We got super lucky on our Oregon summer road-trip and stopped off at the Neptune State Scenic Viewpoint - or Neptune Beach as we call it. It's an awesome roadside beach on the Oregon Coast and has great sea life/tide pool viewing if you get there at the right time. Here's a quick photo tour to temp you into stopping by one day (get a tide app so you can get there at low tide like we did!).
~Paul, Amber, Mom ETC
Exploring the Seattle Aquarium
Jeez, it's been about 10 years since we've been to the Seattle Aquarium. We don't really have a good excuse, only that when you're a Seattle local you tend to stay close to your cozy neighborhood on the weekends. Who wants to drive down into the waterfront tourist trap?
Eventually the cozy wears off and we head downtown. When we're there, we usually say, "Man, why don't we come down here more often?".
We almost always feel that way when we explore the waterfront & the Pike Place Market. So many cool spots to explore and photograph. The aquarium has the super cool giant Window on Washington Waters tank with diver presentations throughout the day, a great Crashing Waves wave pool, cool jellyfish and octopus exhibits, a series of touch pools, a sea & shore bird exhibit, and tons more. Super cute otters and a newly renovated harbor seal exhibit top things off. Definitely worth a visit…especially if it's been 10 years!!!
~Paul & Amber ETC
It's finally time to start paddling regularly around here! First step, head out into Shilshole Bay as much as possible (pictures above and below from this week). Then, the planning phase. Be sure to check out the new Washington State Map section of the site to plot your next adventure. We'll be adding blue dots (a.k.a. kayaking/exploring) to the South Sound, the San Juans, and the Olympic peninsula soon!
Kayaking the Neuse River - Bridgeton Boating Access Area - New Bern, North Carolina
I took a quick trip to North Carolina back in September - with my kayak in the carry-on of course - and with only a few days to explore. If you haven't been to North Carolina, I like to think of it as a combination of Missouri (where I'm originally from) and Florida (where my wife's from). Woods, beaches, country-folk, a few big cities, farms, and most importantly, lots of paddle-able water.
Captain wifey's family lives near the town of New Bern. It's located at the end of the Neuse River, right where the river meets up with the Trent River and they both empty into the Pamlico Sound (which eventually leads to the Atlantic ocean). New Bern's a charming little town - we actually got married here - call it a truce between the Midwest & South Florida.
Our first order of business was to get our kayak in the water. We launched on the very end of the Neuse River from the Bridgeton Boating Area ramp on wildlife road - across the water from New Bern and just off US highway 17. It has a well-maintained dock/boat ramp/parking-lot. The dock was a little high (as usual) for launching a kayak, but we made it work (as usual). The river here was slow moving if moving at all - we paddled up and downriver against no noticeable current.
It's been awhile since I paddled on the East Coast. In photographer language this means I took way too many pictures. Every stick in the mud looks gorgeous. The textures are so different from my usual paddles here in the Northwest…I tried my best not to take too many pictures but failed…I got home with lots of pictures of sticks & mud (many I deleted).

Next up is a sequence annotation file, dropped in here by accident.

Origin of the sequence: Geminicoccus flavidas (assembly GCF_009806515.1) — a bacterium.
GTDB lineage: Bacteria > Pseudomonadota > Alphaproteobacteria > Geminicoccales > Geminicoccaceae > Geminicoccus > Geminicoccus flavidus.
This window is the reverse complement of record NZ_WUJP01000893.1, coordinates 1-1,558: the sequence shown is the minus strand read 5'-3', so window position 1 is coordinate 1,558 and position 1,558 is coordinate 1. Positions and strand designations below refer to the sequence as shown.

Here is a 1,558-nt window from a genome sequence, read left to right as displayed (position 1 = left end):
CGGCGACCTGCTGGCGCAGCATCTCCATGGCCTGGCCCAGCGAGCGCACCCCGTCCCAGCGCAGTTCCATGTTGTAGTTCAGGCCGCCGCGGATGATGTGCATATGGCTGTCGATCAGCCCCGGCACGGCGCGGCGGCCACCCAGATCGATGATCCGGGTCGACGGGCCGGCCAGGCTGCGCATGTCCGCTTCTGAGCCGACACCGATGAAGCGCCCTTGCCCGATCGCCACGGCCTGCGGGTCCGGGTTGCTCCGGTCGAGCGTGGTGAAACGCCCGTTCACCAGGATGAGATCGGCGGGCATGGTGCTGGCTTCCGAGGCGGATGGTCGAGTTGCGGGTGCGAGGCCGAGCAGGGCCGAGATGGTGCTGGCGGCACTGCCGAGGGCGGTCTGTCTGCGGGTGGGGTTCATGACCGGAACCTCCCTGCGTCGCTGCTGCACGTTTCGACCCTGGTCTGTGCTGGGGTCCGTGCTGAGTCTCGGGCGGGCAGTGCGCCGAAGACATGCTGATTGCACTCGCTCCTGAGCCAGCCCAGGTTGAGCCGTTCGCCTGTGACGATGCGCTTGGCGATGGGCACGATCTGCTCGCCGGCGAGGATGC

We saw plenty of crankies and a few bald eagles on our paddle - which we are super used to seeing in the NW - "Oh look honey, another bald eagle". We also had a very interesting fish jumping sequence where we were surrounded by a large school of decent size fish, all jumping out of the water at the same time for some reason (expect to see video soon on our video page).
All & all, a nice little paddle on the amazing Neuse river. A little research revels that the Neuse is the longest river that is entirely in the state of North Carolina. It was once inhabited by (and named after) a Native American tribe called the Neusiok. Many other tribes once lived in this area of North Carolina too, including the Secotan, Weapomeoc, Coree, & the Tuscarora. The river begins North of Raleigh, near Falls Lake. It is about 275 miles long (with about 200 paddle-able miles below the lake and out to the Pamlico Sound), with the widest parts near the end at New Bern.
The river has seen better days as far as water quality goes - it turns out that factories and farms dumping who knows what into the river over the years is complicating things. Be sure to check out what the Neuse Riverkeeper Foundation is doing to help protect this American waterway.
So, now it's time to pop the big question…not that question - remember, wifey and I already tied-the-knot here in New Bern a few years ago! Is there a longer Neuse River paddle in our future? Maybe all 200 miles? We hope so. Until then I will paddle vicariously through the many links I have provided below…
~Paul, Amber, Anna ETC
For more info, check these please…do it.
1. A great video from Source to Sea, a retired? blogger who paddled the whole thing - it took him 9 days!
2. Sierra Club Trails post with info about Neuse River put-ins.
3. An informative (yet dated) brochure on Neuse River Recreation Area campground.
4. An interactive user-created Google Neuse River paddle map…this thing is sweet.
5. Another paddle map used by the paddler from #1 on this list.
6. The Neuse River section from the Source to Sea website.
7. Boating in North Carolina official stuff.
8. Neuse Riverkeeper Foundation
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